Micro- and Macroevolutionary Trade-Offs in Plant-Feeding Insects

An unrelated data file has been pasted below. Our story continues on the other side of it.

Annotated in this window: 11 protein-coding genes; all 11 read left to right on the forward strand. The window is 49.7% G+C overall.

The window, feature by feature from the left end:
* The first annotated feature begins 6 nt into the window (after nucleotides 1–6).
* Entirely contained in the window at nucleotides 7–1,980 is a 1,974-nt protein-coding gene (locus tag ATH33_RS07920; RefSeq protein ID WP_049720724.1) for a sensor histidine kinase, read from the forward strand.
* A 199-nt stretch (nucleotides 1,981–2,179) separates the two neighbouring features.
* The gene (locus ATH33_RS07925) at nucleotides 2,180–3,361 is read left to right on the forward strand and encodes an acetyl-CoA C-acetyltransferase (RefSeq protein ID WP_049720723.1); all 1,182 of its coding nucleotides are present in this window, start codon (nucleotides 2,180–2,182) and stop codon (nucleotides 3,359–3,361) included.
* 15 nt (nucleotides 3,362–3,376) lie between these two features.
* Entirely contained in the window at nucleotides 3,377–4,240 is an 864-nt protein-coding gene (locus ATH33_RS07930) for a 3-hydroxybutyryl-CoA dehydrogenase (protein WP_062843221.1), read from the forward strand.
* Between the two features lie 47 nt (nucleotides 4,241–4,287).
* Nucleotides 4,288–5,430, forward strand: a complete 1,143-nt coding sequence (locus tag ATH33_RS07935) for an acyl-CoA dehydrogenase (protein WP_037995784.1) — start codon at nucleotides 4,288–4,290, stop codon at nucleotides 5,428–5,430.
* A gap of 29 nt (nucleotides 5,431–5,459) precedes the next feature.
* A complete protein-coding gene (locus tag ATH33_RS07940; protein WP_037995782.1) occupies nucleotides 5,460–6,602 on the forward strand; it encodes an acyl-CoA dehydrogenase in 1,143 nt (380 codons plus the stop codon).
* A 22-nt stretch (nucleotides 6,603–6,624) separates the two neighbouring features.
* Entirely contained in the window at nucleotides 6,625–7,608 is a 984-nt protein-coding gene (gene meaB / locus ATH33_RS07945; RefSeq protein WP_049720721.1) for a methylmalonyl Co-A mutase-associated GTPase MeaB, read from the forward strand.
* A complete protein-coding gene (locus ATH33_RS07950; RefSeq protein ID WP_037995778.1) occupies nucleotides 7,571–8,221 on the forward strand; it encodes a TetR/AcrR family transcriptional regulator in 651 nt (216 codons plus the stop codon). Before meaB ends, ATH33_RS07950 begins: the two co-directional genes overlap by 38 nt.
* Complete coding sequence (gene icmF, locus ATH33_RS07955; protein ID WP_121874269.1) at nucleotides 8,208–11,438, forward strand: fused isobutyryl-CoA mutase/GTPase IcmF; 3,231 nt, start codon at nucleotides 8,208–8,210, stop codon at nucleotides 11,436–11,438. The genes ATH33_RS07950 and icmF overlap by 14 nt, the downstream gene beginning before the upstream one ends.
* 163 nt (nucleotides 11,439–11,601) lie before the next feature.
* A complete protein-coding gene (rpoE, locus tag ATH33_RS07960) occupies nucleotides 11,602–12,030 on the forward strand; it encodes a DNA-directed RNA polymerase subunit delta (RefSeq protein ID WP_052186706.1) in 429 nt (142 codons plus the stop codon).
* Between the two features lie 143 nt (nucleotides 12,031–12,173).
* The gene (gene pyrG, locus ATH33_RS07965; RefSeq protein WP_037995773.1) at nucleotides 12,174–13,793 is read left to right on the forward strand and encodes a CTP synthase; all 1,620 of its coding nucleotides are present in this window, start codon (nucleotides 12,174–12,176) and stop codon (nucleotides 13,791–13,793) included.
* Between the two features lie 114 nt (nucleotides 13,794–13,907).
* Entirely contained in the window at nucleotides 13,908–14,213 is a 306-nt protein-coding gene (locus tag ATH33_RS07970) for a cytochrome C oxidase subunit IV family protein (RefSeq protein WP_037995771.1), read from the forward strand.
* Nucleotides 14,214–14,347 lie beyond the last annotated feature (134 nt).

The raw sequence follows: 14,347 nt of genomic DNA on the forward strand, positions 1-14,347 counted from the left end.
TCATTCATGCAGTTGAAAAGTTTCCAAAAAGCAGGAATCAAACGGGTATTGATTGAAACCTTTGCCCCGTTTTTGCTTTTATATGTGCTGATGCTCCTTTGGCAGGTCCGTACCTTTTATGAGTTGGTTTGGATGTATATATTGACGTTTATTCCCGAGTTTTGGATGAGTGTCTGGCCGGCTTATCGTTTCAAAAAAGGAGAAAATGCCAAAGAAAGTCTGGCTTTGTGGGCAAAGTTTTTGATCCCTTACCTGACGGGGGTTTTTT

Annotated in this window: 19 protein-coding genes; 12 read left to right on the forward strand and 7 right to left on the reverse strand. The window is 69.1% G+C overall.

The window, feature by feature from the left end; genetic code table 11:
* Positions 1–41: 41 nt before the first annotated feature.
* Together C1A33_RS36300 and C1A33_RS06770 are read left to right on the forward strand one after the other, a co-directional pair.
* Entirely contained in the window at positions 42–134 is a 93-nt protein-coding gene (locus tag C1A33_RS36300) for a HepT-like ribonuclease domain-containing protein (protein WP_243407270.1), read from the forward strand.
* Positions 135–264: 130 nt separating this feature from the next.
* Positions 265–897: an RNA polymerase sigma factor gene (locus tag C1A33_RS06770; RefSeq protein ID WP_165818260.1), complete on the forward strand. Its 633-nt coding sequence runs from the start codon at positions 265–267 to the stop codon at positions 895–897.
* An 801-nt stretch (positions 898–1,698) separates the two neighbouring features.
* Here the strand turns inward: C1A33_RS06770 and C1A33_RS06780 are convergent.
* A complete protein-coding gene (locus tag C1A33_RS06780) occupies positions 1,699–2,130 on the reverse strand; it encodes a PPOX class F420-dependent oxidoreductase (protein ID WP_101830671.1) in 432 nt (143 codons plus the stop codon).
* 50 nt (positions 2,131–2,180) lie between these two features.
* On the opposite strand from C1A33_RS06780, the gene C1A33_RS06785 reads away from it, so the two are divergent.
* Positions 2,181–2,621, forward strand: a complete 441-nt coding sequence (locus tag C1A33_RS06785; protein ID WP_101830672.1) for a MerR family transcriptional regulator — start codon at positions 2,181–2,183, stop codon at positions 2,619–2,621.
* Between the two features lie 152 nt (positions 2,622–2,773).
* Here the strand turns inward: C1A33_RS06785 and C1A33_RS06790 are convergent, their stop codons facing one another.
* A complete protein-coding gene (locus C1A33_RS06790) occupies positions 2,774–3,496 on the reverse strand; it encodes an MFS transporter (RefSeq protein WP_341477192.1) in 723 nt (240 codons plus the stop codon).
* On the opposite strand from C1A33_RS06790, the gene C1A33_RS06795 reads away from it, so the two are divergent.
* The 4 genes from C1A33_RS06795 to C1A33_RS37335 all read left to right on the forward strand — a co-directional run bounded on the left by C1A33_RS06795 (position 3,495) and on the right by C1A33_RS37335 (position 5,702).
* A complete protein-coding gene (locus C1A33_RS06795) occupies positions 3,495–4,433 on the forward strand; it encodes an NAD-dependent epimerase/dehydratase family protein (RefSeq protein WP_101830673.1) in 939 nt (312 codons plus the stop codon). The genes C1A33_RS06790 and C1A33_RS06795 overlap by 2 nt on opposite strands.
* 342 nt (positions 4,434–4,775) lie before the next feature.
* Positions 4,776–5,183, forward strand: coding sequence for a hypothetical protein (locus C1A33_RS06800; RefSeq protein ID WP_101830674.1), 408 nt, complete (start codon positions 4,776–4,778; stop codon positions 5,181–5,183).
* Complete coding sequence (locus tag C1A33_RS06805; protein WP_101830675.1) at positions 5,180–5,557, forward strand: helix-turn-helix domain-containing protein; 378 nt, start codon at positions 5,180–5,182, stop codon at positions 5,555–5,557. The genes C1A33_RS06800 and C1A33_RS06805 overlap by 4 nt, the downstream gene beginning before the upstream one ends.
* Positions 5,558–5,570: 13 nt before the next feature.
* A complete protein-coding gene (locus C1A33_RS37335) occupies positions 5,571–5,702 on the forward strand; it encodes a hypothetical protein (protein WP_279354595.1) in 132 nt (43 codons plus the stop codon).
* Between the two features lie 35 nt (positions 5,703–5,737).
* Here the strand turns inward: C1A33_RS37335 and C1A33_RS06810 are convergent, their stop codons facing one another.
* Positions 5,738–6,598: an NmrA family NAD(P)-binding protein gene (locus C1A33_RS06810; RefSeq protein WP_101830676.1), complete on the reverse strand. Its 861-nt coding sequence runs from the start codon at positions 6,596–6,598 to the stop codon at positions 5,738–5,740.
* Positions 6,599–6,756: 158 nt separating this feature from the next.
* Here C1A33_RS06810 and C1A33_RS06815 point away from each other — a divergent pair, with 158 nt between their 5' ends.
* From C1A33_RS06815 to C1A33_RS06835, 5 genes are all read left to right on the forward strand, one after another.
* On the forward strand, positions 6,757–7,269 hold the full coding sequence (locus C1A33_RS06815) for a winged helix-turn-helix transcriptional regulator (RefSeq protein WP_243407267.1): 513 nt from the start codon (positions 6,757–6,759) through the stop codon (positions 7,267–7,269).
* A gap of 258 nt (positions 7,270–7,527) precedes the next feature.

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A long-standing hypothesis asserts that plant-feeding insects specialize on particular host plants because of negative interactions (trade-offs) between adaptations to alternative hosts, yet empirical evidence for such trade-offs is scarce. Most studies have looked for microevolutionary performance trade-offs within insect species, but host use could also be constrained by macroevolutionary trade-offs caused by epistasis and historical contingency. Here we used a phylogenetic approach to estimate the micro- and macroevolutionary correlations between use of alternative host-plant taxa within two major orders of plant-feeding insects: Lepidoptera (caterpillars) and Hemiptera (true bugs). Across 1,604 caterpillar species, we found both positive and negative pairwise correlations between use of 11 host-plant orders, with overall network patterns suggesting that different host-use constraints act over micro- and macroevolutionary timescales. In contrast, host-use patterns of 955 true bug species revealed uniformly positive correlations between use of the same 11 host plant orders over both timescales. The lack of consistent patterns across timescales and insect orders indicates that host-use trade-offs are historically contingent rather than universal constraints. Moreover, we observed few negative correlations overall despite the wide taxonomic and ecological diversity of the focal host-plant orders, suggesting that positive interactions between host-use adaptations, not trade-offs, dominate the long-term evolution of host use in plant-feeding insects.